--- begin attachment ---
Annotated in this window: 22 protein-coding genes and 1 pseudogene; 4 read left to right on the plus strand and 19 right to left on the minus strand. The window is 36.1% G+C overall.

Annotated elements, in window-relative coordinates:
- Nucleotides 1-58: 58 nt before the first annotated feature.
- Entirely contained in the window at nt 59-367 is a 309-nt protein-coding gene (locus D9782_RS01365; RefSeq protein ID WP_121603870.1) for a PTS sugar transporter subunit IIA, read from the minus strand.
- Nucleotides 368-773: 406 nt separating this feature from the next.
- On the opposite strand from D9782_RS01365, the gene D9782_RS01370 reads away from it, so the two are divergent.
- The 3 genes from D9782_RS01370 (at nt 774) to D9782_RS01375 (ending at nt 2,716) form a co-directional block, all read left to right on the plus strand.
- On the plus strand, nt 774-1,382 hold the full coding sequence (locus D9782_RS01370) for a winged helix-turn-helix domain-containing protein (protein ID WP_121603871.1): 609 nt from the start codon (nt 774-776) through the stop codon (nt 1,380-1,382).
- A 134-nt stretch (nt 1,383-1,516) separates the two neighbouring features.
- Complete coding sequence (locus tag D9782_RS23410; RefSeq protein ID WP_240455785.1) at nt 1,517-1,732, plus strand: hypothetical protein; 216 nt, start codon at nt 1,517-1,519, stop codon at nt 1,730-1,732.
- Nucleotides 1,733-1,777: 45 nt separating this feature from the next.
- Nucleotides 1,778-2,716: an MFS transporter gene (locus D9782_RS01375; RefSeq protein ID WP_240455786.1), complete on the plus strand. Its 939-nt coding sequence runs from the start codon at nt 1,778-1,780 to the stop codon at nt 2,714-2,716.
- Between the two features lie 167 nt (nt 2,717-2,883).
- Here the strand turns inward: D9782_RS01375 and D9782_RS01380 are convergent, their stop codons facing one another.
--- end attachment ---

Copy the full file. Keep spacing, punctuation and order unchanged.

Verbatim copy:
Annotated in this window: 22 protein-coding genes and 1 pseudogene; 4 read left to right on the plus strand and 19 right to left on the minus strand. The window is 36.1% G+C overall.

Annotated elements, in window-relative coordinates:
- Nucleotides 1-58: 58 nt before the first annotated feature.
- Entirely contained in the window at nt 59-367 is a 309-nt protein-coding gene (locus D9782_RS01365; RefSeq protein ID WP_121603870.1) for a PTS sugar transporter subunit IIA, read from the minus strand.
- Nucleotides 368-773: 406 nt separating this feature from the next.
- On the opposite strand from D9782_RS01365, the gene D9782_RS01370 reads away from it, so the two are divergent.
- The 3 genes from D9782_RS01370 (at nt 774) to D9782_RS01375 (ending at nt 2,716) form a co-directional block, all read left to right on the plus strand.
- On the plus strand, nt 774-1,382 hold the full coding sequence (locus D9782_RS01370) for a winged helix-turn-helix domain-containing protein (protein ID WP_121603871.1): 609 nt from the start codon (nt 774-776) through the stop codon (nt 1,380-1,382).
- A 134-nt stretch (nt 1,383-1,516) separates the two neighbouring features.
- Complete coding sequence (locus tag D9782_RS23410; RefSeq protein ID WP_240455785.1) at nt 1,517-1,732, plus strand: hypothetical protein; 216 nt, start codon at nt 1,517-1,519, stop codon at nt 1,730-1,732.
- Nucleotides 1,733-1,777: 45 nt separating this feature from the next.
- Nucleotides 1,778-2,716: an MFS transporter gene (locus D9782_RS01375; RefSeq protein ID WP_240455786.1), complete on the plus strand. Its 939-nt coding sequence runs from the start codon at nt 1,778-1,780 to the stop codon at nt 2,714-2,716.
- Between the two features lie 167 nt (nt 2,717-2,883).
- Here the strand turns inward: D9782_RS01375 and D9782_RS01380 are convergent, their stop codons facing one another.